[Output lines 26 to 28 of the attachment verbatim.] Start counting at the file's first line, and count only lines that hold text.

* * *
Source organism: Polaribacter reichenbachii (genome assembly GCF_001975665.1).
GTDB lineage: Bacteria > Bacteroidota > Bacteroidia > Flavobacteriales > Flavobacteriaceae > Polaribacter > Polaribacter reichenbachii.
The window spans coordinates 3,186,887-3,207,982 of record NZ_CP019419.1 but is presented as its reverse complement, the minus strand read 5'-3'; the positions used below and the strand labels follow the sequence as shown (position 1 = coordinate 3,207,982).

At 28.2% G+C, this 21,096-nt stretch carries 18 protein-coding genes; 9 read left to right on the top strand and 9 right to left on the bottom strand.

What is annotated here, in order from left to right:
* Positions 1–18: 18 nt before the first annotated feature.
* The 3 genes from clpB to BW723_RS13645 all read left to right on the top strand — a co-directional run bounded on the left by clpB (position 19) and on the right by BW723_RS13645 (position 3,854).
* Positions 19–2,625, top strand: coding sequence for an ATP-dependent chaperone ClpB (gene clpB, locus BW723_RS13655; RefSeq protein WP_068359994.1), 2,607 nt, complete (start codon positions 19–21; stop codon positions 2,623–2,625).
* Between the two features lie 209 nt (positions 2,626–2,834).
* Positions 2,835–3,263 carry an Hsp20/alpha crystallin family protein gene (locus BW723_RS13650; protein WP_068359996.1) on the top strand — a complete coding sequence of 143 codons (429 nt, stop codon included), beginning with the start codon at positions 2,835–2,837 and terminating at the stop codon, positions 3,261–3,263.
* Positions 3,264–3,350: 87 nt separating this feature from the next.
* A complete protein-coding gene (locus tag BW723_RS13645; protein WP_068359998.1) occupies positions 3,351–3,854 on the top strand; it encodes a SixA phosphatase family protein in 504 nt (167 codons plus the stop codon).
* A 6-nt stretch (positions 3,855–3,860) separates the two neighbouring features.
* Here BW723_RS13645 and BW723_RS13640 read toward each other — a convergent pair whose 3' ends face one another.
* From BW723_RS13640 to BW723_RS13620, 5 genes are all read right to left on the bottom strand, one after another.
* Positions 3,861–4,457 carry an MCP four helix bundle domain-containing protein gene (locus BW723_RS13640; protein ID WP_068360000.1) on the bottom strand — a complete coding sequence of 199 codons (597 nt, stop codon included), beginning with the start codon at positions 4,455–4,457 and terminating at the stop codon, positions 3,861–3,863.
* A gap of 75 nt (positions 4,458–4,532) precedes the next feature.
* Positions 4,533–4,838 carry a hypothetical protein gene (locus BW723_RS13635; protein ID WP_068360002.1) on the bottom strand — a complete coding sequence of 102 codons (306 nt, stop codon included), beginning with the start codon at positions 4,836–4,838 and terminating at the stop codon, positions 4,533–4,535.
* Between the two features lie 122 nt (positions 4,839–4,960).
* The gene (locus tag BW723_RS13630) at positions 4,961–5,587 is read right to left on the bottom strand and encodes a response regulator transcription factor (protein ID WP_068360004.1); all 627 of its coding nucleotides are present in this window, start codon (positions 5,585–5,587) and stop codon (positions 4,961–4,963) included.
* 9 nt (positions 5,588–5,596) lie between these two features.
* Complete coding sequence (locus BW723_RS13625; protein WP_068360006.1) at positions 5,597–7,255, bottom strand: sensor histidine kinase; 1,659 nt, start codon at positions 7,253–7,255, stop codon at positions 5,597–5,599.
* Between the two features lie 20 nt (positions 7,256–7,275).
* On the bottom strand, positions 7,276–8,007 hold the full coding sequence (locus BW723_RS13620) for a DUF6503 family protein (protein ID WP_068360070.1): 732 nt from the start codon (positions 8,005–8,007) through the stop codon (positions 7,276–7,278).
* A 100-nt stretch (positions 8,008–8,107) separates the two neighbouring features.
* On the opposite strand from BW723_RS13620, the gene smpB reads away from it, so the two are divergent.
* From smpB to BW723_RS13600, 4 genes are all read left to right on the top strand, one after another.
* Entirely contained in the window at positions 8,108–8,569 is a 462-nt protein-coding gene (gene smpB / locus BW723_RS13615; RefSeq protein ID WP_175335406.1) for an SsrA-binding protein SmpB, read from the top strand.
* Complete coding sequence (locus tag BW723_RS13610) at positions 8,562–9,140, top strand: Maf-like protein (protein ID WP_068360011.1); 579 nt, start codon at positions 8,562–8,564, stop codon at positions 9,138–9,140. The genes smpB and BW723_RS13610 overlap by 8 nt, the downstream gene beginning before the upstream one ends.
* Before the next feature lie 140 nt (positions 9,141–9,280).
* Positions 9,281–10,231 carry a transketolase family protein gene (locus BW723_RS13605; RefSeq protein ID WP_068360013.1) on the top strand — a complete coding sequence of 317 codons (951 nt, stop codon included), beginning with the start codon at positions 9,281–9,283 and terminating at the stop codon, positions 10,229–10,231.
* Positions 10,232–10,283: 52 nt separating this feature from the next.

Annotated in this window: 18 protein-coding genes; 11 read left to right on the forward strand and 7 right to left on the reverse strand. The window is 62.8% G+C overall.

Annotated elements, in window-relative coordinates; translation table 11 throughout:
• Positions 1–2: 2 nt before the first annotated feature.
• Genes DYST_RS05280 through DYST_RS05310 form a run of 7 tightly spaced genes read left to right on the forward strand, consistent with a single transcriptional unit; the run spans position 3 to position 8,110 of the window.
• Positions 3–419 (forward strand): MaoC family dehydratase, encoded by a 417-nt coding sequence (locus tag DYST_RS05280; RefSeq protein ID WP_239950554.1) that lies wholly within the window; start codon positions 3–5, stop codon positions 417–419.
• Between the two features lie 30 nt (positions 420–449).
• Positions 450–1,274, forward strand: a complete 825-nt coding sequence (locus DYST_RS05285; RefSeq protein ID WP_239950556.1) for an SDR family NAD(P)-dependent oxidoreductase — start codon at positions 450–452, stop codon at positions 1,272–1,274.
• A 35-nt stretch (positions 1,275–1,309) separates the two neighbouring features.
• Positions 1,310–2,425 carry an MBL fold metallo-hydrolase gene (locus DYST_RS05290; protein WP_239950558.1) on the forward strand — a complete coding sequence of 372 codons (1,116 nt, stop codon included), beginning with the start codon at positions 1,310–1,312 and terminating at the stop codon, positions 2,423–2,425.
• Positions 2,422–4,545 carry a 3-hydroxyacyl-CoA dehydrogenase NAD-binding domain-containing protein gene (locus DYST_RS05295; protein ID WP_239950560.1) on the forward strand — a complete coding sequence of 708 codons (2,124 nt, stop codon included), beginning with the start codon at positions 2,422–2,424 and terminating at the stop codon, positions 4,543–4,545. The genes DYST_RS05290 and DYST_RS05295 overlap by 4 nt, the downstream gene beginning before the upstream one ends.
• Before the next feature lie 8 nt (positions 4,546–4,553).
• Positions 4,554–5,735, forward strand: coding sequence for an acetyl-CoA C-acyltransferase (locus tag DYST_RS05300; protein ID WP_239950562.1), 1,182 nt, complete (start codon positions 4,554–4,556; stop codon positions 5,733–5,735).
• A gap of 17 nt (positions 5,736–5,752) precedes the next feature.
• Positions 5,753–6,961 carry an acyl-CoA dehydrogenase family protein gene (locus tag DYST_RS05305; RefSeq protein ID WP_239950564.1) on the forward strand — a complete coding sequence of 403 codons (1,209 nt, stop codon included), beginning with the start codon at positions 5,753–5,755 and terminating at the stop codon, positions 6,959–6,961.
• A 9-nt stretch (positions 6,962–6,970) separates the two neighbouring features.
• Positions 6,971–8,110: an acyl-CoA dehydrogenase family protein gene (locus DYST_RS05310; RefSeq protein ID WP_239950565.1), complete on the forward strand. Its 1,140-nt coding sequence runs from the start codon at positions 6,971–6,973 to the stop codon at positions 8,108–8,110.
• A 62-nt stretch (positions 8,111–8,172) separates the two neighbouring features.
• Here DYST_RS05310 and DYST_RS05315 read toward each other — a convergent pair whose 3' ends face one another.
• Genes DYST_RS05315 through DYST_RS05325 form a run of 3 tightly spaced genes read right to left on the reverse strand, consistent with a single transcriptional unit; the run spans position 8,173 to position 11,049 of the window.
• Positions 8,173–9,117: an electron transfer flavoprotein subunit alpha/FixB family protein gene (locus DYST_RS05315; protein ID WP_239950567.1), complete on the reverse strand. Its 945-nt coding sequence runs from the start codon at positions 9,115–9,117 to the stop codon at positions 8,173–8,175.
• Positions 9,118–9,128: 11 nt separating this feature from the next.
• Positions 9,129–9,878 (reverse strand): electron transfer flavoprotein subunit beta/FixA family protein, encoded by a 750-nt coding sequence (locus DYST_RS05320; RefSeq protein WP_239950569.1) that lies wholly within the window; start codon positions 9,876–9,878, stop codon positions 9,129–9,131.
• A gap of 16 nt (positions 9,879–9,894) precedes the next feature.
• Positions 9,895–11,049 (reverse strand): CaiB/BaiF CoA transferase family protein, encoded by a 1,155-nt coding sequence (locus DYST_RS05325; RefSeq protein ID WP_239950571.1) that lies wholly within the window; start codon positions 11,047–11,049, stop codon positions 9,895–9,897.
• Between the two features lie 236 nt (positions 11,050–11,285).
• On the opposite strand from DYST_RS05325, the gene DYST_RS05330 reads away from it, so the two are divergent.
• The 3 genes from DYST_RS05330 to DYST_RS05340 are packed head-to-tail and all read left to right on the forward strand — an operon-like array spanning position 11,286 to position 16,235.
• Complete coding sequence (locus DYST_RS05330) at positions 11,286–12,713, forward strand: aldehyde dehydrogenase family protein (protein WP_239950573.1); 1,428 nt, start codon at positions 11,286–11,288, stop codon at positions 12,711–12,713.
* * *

* On the opposite strand from BW723_RS13620, the gene smpB reads away from it, so the two are divergent.
* From smpB to BW723_RS13600, 4 genes are all read left to right on the top strand, one after another.
* Entirely contained in the window at positions 8,108–8,569 is a 462-nt protein-coding gene (gene smpB / locus BW723_RS13615; RefSeq protein ID WP_175335406.1) for an SsrA-binding protein SmpB, read from the top strand.